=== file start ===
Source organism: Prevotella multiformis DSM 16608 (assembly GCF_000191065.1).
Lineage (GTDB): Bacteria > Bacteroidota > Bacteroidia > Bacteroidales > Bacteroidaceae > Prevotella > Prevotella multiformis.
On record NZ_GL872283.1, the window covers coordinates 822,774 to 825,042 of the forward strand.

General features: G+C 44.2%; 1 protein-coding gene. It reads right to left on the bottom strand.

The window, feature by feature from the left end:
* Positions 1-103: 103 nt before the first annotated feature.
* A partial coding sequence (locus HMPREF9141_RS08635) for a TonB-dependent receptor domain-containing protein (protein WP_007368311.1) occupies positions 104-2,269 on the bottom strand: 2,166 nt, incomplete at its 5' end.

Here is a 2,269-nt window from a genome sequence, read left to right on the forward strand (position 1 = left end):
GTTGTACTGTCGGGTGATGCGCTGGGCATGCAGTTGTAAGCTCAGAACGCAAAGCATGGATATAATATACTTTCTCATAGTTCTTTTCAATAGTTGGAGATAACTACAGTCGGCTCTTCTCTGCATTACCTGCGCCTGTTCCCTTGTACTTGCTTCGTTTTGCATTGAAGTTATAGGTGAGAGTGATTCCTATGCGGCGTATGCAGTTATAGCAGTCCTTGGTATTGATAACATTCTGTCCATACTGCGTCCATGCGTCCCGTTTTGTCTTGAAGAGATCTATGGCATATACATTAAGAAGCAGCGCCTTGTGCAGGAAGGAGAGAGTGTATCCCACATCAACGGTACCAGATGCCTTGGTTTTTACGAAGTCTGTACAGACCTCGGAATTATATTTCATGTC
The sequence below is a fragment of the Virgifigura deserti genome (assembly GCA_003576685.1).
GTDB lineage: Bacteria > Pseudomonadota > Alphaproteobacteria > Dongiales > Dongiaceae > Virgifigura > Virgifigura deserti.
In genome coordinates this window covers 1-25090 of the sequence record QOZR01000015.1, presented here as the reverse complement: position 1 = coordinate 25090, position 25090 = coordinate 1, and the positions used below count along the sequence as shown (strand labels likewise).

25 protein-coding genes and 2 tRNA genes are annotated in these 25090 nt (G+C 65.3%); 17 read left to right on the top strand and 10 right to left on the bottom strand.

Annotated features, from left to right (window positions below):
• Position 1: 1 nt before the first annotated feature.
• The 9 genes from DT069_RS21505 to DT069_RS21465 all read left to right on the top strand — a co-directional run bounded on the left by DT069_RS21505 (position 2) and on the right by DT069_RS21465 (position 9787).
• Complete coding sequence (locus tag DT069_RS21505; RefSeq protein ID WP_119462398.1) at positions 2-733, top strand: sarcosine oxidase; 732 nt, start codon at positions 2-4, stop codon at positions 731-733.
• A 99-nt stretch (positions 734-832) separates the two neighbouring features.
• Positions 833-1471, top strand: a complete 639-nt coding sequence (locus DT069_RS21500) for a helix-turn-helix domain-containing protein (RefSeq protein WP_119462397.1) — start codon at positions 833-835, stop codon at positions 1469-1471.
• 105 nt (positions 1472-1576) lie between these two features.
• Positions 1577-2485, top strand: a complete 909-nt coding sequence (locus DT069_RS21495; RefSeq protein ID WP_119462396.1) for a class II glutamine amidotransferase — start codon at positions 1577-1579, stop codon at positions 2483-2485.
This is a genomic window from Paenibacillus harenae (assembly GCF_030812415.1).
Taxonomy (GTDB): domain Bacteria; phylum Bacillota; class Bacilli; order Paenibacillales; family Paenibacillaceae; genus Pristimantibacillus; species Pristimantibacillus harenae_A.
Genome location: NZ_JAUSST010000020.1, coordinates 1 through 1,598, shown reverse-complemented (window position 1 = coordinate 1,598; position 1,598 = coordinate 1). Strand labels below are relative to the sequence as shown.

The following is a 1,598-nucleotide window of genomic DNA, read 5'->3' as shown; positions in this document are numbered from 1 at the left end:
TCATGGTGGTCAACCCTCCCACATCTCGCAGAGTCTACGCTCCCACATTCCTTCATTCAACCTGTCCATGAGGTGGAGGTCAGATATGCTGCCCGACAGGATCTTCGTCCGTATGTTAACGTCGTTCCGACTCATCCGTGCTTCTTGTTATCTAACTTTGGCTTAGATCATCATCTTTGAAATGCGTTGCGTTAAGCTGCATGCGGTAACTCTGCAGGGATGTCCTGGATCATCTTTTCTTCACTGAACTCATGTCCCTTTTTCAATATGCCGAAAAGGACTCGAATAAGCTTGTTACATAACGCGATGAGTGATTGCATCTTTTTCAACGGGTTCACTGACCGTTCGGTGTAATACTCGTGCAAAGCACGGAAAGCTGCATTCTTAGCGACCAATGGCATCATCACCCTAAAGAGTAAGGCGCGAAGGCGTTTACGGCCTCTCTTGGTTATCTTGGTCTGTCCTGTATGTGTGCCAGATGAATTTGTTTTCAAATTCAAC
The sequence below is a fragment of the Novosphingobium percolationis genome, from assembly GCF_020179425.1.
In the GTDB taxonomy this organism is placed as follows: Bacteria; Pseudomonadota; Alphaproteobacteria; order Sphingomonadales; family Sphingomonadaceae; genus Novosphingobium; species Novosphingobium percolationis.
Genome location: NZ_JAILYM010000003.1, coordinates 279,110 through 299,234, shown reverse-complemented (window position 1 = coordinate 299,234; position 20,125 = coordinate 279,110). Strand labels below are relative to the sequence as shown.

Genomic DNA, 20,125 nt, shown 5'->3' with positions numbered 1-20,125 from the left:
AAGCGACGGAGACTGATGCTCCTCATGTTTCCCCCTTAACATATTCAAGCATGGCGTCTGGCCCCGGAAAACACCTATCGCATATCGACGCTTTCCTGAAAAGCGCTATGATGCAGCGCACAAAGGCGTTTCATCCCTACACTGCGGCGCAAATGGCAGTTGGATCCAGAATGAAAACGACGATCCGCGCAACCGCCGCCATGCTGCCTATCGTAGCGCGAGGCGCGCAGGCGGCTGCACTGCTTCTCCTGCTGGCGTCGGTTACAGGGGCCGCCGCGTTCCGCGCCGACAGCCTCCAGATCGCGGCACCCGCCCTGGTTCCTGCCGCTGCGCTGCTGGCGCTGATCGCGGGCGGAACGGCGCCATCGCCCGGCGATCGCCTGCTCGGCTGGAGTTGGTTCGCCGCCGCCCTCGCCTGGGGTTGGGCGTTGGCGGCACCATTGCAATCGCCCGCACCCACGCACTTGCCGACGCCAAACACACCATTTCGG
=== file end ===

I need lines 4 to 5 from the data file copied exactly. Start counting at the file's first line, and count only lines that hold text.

General features: G+C 44.2%; 1 protein-coding gene. It reads right to left on the bottom strand.

The window, feature by feature from the left end: